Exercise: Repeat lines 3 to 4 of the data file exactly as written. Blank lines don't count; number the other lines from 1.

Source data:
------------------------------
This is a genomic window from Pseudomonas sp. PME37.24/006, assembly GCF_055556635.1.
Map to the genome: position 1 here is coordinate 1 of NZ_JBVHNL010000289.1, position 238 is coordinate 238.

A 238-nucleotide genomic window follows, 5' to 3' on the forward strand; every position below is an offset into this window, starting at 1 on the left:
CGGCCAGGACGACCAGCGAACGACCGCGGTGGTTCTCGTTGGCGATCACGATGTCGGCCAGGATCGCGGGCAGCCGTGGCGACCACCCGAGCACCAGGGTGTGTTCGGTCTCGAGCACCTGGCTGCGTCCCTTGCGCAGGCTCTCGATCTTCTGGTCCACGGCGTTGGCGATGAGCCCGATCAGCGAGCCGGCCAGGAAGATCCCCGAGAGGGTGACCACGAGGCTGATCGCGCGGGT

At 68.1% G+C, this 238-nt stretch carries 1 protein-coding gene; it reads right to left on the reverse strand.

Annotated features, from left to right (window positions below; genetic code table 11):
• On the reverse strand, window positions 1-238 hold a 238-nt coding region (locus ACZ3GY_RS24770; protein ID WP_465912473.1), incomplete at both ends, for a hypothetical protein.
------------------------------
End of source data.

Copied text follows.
A 238-nucleotide genomic window follows, 5' to 3' on the forward strand; every position below is an offset into this window, starting at 1 on the left:
CGGCCAGGACGACCAGCGAACGACCGCGGTGGTTCTCGTTGGCGATCACGATGTCGGCCAGGATCGCGGGCAGCCGTGGCGACCACCCGAGCACCAGGGTGTGTTCGGTCTCGAGCACCTGGCTGCGTCCCTTGCGCAGGCTCTCGATCTTCTGGTCCACGGCGTTGGCGATGAGCCCGATCAGCGAGCCGGCCAGGAAGATCCCCGAGAGGGTGACCACGAGGCTGATCGCGCGGGT